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Selective attention, the ability to focus on a specific stimulus and suppress distractions, plays a fundamental role for animals in many contexts, such as mating, feeding, and predation. Within natural environments, animals are often confronted with multiple stimuli of potential importance. Such a situation significantly complicates the decision-making process and imposes conflicting information on neural systems. In the context of predation, selectively attending to one of multiple threats is one possible solution. However, how animals make such escape decisions is rarely studied. A previous field study on the fiddler crab, Gelasimus dampieri, provided evidence of selective attention in the context of escape decisions. To identify the underlying mechanisms that guide their escape decisions, we measured the crabs' behavioural and neural responses to either a single, or two simultaneously approaching looming stimuli. The two stimuli were either identical or differed in contrast to represent different levels of threat certainty. Although our behavioural data provides some evidence that crabs perceive signals from both stimuli, we show that both the crabs and their looming-sensitive neurons almost exclusively respond to only one of two simultaneous threats. The crabs' body orientation played an important role in their decision about which stimulus to run away from. When faced with two stimuli of differing contrasts, both neurons and crabs were much more likely to respond to the stimulus with the higher contrast. Our data provides evidence that the crabs' looming-sensitive neurons play an important part in the mechanism that drives their selective attention in the context of predation. Our results support previous suggestions that the crabs' escape direction is calculated downstream of their looming-sensitive neurons by means of a population vector of the looming sensitive neuronal ensemble.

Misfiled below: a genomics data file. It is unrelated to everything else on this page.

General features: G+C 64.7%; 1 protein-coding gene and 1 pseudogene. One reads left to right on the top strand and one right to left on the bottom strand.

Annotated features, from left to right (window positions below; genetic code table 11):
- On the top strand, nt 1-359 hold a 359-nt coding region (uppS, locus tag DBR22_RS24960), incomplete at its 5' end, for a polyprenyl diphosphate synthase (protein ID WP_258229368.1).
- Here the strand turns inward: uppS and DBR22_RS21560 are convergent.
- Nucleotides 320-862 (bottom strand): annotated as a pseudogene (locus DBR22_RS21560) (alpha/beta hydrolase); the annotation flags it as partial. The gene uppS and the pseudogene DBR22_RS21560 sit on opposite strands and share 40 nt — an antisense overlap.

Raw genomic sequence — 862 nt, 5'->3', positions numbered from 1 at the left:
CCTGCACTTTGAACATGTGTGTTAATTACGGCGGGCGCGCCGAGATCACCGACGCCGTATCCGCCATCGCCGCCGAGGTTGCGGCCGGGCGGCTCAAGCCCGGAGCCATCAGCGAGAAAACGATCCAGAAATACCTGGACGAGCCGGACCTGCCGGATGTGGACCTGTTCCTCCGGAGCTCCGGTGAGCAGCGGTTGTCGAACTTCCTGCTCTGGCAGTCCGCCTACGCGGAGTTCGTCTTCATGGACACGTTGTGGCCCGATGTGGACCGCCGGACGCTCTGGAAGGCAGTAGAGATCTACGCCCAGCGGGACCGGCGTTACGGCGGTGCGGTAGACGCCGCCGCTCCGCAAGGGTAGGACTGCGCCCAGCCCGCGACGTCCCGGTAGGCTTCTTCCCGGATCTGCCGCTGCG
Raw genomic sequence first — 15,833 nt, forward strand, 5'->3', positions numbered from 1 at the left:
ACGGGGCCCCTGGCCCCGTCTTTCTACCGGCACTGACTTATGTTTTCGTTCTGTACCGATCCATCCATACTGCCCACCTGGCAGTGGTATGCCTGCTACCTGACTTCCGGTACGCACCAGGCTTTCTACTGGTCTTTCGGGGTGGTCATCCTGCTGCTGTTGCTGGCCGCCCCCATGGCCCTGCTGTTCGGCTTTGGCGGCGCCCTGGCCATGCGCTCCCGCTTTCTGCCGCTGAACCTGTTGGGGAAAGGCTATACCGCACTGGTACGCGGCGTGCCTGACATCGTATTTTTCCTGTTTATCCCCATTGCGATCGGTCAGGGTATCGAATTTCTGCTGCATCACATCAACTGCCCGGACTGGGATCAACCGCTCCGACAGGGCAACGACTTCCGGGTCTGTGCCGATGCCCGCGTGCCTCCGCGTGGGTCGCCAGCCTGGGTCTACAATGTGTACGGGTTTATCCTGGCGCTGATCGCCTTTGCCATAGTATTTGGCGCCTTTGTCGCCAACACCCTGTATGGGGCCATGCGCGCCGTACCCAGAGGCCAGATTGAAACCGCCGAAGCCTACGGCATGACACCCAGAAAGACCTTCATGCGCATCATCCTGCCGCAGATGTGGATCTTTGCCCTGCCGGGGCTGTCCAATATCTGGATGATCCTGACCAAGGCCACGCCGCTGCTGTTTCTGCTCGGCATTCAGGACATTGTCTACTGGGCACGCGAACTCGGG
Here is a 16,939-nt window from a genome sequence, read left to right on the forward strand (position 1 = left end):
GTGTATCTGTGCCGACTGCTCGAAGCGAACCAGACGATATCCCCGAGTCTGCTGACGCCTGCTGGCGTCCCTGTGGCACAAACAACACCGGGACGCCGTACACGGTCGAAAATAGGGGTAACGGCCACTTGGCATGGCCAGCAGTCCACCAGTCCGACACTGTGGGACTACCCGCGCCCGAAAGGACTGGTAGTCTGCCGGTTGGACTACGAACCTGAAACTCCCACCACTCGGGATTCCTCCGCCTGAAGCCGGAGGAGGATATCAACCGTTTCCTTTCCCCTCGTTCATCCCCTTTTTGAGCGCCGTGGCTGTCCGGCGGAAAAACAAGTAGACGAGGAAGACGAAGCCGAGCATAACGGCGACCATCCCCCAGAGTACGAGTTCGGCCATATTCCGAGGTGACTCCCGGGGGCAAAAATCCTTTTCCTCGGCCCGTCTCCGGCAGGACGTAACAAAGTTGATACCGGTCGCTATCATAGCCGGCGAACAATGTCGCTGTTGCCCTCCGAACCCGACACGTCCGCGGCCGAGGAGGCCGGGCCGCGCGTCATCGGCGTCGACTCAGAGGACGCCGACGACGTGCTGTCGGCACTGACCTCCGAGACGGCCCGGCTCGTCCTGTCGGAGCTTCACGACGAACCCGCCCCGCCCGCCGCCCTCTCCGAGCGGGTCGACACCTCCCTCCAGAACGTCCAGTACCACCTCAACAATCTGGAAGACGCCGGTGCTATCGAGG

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Journal article


Sci Rep

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Animals, Attention, Brachyura, Escape Reaction, Neurons, Predatory Behavior